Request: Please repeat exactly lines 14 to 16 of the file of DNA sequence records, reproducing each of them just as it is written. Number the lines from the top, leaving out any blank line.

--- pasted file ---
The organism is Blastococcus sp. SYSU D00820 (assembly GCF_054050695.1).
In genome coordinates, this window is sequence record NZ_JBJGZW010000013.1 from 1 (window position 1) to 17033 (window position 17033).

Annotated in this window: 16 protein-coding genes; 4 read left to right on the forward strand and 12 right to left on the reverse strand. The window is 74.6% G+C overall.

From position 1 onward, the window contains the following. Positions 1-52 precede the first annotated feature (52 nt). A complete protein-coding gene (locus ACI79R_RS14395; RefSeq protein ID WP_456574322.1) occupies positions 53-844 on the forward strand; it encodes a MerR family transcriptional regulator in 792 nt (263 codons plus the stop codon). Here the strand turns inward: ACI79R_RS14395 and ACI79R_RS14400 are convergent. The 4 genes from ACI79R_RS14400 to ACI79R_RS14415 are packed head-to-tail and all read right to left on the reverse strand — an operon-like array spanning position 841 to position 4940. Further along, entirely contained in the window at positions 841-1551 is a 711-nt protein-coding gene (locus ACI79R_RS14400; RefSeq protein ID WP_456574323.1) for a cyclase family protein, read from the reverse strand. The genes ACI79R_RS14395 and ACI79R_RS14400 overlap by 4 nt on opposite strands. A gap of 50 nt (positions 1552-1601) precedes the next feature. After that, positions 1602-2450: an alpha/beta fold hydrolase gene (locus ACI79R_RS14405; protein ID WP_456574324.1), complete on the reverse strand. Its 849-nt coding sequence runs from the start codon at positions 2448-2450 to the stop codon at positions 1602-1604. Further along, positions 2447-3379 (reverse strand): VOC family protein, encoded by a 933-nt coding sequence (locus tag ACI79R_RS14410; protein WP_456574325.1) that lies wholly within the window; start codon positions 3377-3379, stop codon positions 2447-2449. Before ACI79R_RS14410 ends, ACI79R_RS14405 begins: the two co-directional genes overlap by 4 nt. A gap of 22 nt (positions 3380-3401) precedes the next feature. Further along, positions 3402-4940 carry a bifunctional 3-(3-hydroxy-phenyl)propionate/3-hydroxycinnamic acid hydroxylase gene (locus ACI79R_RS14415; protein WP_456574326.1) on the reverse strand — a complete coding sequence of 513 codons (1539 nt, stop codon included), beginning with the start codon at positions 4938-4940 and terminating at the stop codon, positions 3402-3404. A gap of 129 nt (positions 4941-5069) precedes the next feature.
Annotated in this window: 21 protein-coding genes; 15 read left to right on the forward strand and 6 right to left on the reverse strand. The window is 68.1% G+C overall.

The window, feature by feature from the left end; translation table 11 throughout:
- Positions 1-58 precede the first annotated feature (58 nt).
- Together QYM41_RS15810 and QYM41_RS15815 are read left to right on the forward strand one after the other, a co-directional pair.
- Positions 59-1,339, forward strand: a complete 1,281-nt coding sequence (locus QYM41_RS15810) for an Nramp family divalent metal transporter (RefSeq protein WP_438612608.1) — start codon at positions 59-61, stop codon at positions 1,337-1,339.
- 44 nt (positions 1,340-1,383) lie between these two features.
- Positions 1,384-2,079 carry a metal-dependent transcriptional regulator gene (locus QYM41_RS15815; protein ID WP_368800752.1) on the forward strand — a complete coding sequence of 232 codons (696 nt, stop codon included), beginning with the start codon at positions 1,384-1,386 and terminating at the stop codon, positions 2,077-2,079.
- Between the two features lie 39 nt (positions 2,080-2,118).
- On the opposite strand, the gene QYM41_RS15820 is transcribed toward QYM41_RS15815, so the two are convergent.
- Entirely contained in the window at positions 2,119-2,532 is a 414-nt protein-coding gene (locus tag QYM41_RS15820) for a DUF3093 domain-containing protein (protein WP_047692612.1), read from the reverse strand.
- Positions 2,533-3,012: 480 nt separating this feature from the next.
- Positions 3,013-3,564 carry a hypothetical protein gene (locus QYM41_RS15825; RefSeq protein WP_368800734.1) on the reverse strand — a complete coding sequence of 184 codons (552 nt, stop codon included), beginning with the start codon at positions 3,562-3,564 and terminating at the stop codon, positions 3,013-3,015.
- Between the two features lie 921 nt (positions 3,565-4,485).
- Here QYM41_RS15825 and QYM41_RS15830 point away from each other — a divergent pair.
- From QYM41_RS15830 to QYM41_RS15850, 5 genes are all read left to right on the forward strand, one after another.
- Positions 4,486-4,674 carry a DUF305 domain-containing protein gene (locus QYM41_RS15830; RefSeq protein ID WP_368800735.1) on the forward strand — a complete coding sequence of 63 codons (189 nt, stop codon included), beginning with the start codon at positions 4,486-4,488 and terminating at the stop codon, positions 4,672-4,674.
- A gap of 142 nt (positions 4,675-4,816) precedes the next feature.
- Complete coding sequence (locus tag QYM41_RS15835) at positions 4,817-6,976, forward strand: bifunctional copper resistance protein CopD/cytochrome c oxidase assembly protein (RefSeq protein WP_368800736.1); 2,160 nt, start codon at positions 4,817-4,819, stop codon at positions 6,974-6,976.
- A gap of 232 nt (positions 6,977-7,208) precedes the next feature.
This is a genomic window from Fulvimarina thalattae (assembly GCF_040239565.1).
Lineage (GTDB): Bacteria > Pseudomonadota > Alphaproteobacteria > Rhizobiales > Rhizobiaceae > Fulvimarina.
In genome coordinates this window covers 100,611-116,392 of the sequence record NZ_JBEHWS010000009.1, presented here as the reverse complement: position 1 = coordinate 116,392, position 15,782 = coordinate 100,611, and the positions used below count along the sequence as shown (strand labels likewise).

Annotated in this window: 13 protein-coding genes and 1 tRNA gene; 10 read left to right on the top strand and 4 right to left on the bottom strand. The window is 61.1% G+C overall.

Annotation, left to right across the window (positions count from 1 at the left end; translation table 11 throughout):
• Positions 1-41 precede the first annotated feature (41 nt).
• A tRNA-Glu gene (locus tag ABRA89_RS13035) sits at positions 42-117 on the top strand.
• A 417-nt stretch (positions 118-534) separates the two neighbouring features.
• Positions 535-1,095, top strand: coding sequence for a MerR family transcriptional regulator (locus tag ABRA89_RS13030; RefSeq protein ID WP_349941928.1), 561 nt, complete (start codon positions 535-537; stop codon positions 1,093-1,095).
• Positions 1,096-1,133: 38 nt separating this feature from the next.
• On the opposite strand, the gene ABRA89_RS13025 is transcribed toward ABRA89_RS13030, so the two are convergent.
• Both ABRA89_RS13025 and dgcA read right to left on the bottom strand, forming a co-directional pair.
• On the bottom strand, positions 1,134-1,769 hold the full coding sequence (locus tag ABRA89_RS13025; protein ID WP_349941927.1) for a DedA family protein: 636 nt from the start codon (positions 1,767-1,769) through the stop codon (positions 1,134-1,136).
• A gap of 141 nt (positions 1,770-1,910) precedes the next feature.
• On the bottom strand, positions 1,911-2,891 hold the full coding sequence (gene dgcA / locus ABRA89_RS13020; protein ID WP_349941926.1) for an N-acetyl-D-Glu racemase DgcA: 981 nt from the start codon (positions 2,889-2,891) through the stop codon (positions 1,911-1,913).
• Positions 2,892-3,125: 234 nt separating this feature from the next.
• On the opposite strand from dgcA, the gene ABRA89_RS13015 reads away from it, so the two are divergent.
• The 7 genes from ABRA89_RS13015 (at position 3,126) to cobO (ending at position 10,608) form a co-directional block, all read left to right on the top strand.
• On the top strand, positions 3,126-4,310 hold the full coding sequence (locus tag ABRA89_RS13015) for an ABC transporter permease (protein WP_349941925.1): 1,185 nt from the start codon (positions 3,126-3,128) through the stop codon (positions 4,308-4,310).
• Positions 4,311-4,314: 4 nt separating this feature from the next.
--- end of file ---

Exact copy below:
- Entirely contained in the window at positions 2,119-2,532 is a 414-nt protein-coding gene (locus tag QYM41_RS15820) for a DUF3093 domain-containing protein (protein WP_047692612.1), read from the reverse strand.
- Positions 2,533-3,012: 480 nt separating this feature from the next.
- Positions 3,013-3,564 carry a hypothetical protein gene (locus QYM41_RS15825; RefSeq protein WP_368800734.1) on the reverse strand — a complete coding sequence of 184 codons (552 nt, stop codon included), beginning with the start codon at positions 3,562-3,564 and terminating at the stop codon, positions 3,013-3,015.